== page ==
Kernel smoother for irregular 2-d data

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Description

An approximate Nadaraya Watson kernel smoother is obtained by first discretizing the locations to a grid and then using convolutions to find and to apply the kernel weights. The main advantage of this function is a smoother that avoids explicit looping.

Usage

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smooth.2d(Y, ind = NULL, weight.obj = NULL, setup = FALSE, grid = NULL,
    x = NULL, nrow = 64, ncol = 64, surface = TRUE, cov.function =
gauss.cov, Mwidth = NULL, Nwidth = NULL, ...)

Arguments

Y

A vector of data to be smoothed

ind

Row and column indices that correspond to the locations of the data on regular grid. This is most useful when smoothing the same locations many times. (See also the x argument.)

weight.obj

An object that has the FFT of the convolution kernel and other information ( i.e. the result from calling this with setup=TRUE).

setup

If true creates a list that includes the FFT of the convolution kernel. In this case the function will return this list. Default is false.

grid

A list with components x and y being equally spaced values that define the grid. Default are integers 1:nrow, 1:ncol. If x is given the ranges will be used to define the grid.

x

Actual locations of the Y values. Not needed if ind is specified.

nrow

Number of points in the horizontal (x) axis of the grid. Not needed if grid is specified the default is 64

ncol

Number of points in the vertical (y) axis of the grid. Not needed if grid list is specified the default is 64

surface

If true (the default) a surface object is returned suitable for use by image, persp or contour functions. If false then just the nrowXncol matrix of smoothed values is returned.

cov.function

S function describing the kernel function. To be consistent with the other spatial function this is in the form of a covariance function. The only assumption is that this be stationary. Default is the (isotropic) Gaussian.

Nwidth

The size of the padding regions of zeroes when computing the (exact) convolution of the kernel with the data. The most conservative values are 2*nrow and 2*ncol, the default. If the kernel has support of say 2L+1 grid points then the padding region need only be of size L+1.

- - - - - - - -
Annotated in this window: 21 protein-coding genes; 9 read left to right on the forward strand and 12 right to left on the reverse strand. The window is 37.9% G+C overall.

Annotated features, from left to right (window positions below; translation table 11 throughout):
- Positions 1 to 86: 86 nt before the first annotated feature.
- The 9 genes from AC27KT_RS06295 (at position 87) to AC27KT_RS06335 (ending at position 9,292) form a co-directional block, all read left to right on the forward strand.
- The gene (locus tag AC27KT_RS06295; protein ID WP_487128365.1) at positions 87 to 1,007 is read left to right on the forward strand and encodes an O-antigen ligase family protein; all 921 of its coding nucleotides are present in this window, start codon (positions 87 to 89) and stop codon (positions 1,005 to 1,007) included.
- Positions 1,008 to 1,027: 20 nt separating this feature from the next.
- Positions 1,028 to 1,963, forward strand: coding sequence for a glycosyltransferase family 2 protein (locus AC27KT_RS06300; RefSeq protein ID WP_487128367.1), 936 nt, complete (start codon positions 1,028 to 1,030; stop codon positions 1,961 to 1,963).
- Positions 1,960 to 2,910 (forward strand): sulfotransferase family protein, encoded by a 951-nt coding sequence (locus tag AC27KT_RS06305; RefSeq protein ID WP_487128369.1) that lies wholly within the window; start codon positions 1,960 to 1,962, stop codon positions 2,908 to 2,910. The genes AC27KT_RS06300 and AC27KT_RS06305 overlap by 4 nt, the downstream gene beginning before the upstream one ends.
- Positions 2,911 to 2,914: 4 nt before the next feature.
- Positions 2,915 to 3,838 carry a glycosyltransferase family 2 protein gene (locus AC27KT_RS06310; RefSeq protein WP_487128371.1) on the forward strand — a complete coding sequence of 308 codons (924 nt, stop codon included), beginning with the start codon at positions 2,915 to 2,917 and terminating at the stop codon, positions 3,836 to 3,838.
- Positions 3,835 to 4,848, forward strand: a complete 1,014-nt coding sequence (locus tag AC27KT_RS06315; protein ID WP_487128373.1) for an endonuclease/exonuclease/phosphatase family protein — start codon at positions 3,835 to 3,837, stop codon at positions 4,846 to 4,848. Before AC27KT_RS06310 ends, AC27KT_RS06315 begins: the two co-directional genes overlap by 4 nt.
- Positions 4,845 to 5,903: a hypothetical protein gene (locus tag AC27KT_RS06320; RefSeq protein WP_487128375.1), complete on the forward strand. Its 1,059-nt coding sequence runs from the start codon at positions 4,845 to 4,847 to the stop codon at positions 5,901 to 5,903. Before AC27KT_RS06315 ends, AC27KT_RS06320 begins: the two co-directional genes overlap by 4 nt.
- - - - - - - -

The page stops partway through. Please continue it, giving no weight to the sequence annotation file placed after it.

Mwidth

See Nwidth.

...

Parameters that are passed to the smoothing kernel. ( e.g. the scale parameter theta for the exponential or gaussian)

Details

The irregular locations are first discretized to a regular grid ( using as.image) then a 2d- FFT is used to compute a Nadaraya-Watson type kernel estimator. Here we take advantage of two features. The kernel estimator is a convolution and by padding the regular by zeroes where data is not obsevred one can sum the kernel over irregular sets of locations. A second convolutions to find the normalization of the kernel weights.

The kernel function is specified by an function that should evaluate with the kernel for two matrices of locations. Assume that the kernel has the form: K( u-v) for two locations u and v. The function given as the argument to cov.function should have the call myfun( x1,x2) where x1 and x2 are matrices of 2-d locations if nrow(x1)=m and nrow( x2)=n then this function should return a mXn matrix where the (i,j) element is K( x1[i,]- x2[j,]). Optional arguments that are included in the ... arguments are passed to this function when it is used. The default kernel is the Gaussian and the argument theta is the bandwidth. It is easy to write other other kernels, just use Exp.cov.simple as a template.

Value

Either a matrix of smoothed values or a surface object. The surface object also has a component 'ind' that gives the subscripts of the image matrix where the data is present.

Examples

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# Normal kernel smooth of the precip data with bandwidth of .5 ( degree) 
#  
look<- smooth.2d( RMprecip$y,  x=RMprecip$x, theta=.25)

# finer resolution used in computing the smooth 
look3<-smooth.2d( RMprecip$y, x=RMprecip$x, theta=.25, nrow=256, 
ncol=256,Nwidth=32,
Mwidth=32) 
# if the width arguments were omitted the padding would create a  
# 512X 512 matrix with the data filled in the upper 256X256 part. 
# with a bandwidth of .25 degrees the normal kernel is essentially zero  
# beyond 32 grid points from its center ( about 6 standard deviations) 
#
# take a look:

#set.panel(2,1)
#image( look3, zlim=c(-8,12))
#points( RMprecip$x, pch=".")  
#image( look, zlim =c(-8,12))
#points( RMprecip$x, pch=".")  


# bandwidth changed to .25, exponential kernel   
look2<- smooth.2d( RMprecip$y, x=RMprecip$x, cov.function=Exp.cov,theta=.25)
# 


 

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